"If (the abuse) is by your brother priest, it hurts you," said Father Bob Timchak, who has just begun a one-year leave of absence after serving as pastor at Transfiguration Church in West Hazleton and Saints Peter and Paul Church in Hazleton. "Priests are like policemen. We have a common bond.

"Fortunately, there aren't as many stories that come out now, but whenever one does, it hits you, because that's what you are and that's what you've given your life to."

Timchak feels some frustration when old scandals come to light because the casual observer might incorrectly assume it's a new scandal breaking.

"We just want to get beyond this instead of bringing it up and bringing it up."

"We don't want to go near children. Priests are terrified of children."

Seminarian David Bechtel
St. Nicholas Church in Wilkes-Barre

Seminarian David Bechtel, assigned to St. Nicholas Church in Wilkes-Barre this summer, agrees. "I think it gives the illusion that it's something happening today, when in fact these cases are old."

Bechtel hasn't been ordained yet, but he's already concerned the scandal could have a negative effect on his future ministry.

"I don't want to go near kids," he said. "I don't like confessionals because we don't go into the box anymore, we go face-to-face behind closed doors. What's to prevent a false accusation?

"Years ago, if there was a youth function, you might give a child a ride home afterwards. You might wait with them until the parents came. But not today. You're not going to wait with them alone.

"When I was at St. Mary's, other seminarians were in line with what I was saying. We don't want to go near children. Priests are terrified of children."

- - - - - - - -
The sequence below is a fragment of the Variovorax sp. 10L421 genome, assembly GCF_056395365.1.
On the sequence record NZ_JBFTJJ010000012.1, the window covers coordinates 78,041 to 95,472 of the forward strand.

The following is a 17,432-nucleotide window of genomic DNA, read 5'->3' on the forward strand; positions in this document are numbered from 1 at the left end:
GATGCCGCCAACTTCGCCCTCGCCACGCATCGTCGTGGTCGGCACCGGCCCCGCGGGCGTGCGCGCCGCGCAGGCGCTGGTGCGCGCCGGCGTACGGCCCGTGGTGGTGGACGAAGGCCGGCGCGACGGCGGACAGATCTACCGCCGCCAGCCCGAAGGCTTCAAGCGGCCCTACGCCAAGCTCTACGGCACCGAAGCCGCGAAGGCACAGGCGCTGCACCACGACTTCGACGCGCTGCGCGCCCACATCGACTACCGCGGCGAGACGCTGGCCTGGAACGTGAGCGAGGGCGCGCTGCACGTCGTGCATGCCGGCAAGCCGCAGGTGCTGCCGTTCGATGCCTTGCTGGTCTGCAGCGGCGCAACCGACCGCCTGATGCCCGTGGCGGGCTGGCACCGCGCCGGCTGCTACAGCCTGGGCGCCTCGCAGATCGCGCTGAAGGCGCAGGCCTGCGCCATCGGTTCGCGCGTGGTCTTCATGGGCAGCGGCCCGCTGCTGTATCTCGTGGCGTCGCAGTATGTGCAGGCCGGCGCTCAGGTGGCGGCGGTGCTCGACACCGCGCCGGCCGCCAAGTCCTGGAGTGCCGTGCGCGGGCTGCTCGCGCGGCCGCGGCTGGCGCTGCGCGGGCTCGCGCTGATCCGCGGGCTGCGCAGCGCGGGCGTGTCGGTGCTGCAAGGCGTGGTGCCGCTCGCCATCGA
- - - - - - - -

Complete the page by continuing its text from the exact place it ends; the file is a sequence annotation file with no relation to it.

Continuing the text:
Father Gerard Safko, who led a recent VIRTUS training session at St. Mary's Church in Montrose, understands the dread, but said it would be unfortunate if clergy were to shy away from appropriate relationships with children.

Gurka, who recently directed a large cast of children and adults in the annual Passion play at St. John the Baptist Church, likewise hopes priests won't stop trying to be positive role models for young parishioners.

When he was a youth, he thought about devoting his life to veterinary science or creative writing. Architecture interested him, too. But he felt inspired by the priest and sisters he met at school and at church. He wanted to influence people the way they did, and the call proved irresistible.

"They really loved God a lot. Several were quite young and had worked in missions in Africa. They made me want to learn the Bible and learn to love God. The honest truth is, I thought, 'Wow, if we could do that for other people '?"

[Sidebar:] Impact of the Scandal

Did the priest sex scandal turn Catholics away from their church?

A new study reported in the New York Times in May [Study Sees Church Rebounding from Scandal, by Laurie Goodstein, NY Times (5/18/06)] found that American Catholic participation in church life and satisfaction with church leaders dropped noticeably at the height of the scandal in 2002, but has rebounded. Few left the church, while most attend Mass and donate to their parishes at pre-scandal levels.

The exception: Diocesan annual appeals. In 2002, 38 percent of American Catholics contributed to such appeals. In 2005, 29 percent did.

Times Leader Staff Writer Mark Guydish contributed to this report.


Any original material on these pages is copyright © 2004. Reproduce freely with attribution.